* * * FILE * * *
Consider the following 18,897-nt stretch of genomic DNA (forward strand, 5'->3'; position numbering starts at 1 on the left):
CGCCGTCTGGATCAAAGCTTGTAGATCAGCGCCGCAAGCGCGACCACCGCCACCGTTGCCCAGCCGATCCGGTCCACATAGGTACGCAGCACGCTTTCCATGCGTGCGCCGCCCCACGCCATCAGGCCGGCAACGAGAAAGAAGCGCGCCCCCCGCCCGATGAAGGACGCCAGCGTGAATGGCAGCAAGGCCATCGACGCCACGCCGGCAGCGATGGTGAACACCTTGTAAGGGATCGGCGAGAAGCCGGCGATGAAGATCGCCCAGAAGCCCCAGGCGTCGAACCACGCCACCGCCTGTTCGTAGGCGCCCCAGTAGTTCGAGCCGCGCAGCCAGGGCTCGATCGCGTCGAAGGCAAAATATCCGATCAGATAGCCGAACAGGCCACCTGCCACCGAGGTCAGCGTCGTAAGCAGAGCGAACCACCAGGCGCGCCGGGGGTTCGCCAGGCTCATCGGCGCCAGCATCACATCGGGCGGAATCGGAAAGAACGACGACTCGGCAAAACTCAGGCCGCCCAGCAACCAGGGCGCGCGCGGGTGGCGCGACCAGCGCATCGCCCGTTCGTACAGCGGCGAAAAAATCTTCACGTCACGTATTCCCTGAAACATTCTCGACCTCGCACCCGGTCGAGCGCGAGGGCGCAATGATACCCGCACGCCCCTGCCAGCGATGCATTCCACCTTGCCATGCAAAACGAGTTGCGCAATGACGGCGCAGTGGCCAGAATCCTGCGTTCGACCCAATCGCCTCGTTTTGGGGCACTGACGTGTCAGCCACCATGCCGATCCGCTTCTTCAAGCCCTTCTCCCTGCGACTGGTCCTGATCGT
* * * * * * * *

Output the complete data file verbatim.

Consider the following 18,897-nt stretch of genomic DNA (forward strand, 5'->3'; position numbering starts at 1 on the left):
CGCCGTCTGGATCAAAGCTTGTAGATCAGCGCCGCAAGCGCGACCACCGCCACCGTTGCCCAGCCGATCCGGTCCACATAGGTACGCAGCACGCTTTCCATGCGTGCGCCGCCCCACGCCATCAGGCCGGCAACGAGAAAGAAGCGCGCCCCCCGCCCGATGAAGGACGCCAGCGTGAATGGCAGCAAGGCCATCGACGCCACGCCGGCAGCGATGGTGAACACCTTGTAAGGGATCGGCGAGAAGCCGGCGATGAAGATCGCCCAGAAGCCCCAGGCGTCGAACCACGCCACCGCCTGTTCGTAGGCGCCCCAGTAGTTCGAGCCGCGCAGCCAGGGCTCGATCGCGTCGAAGGCAAAATATCCGATCAGATAGCCGAACAGGCCACCTGCCACCGAGGTCAGCGTCGTAAGCAGAGCGAACCACCAGGCGCGCCGGGGGTTCGCCAGGCTCATCGGCGCCAGCATCACATCGGGCGGAATCGGAAAGAACGACGACTCGGCAAAACTCAGGCCGCCCAGCAACCAGGGCGCGCGCGGGTGGCGCGACCAGCGCATCGCCCGTTCGTACAGCGGCGAAAAAATCTTCACGTCACGTATTCCCTGAAACATTCTCGACCTCGCACCCGGTCGAGCGCGAGGGCGCAATGATACCCGCACGCCCCTGCCAGCGATGCATTCCACCTTGCCATGCAAAACGAGTTGCGCAATGACGGCGCAGTGGCCAGAATCCTGCGTTCGACCCAATCGCCTCGTTTTGGGGCACTGACGTGTCAGCCACCATGCCGATCCGCTTCTTCAAGCCCTTCTCCCTGCGACTGGTCCTGATCGT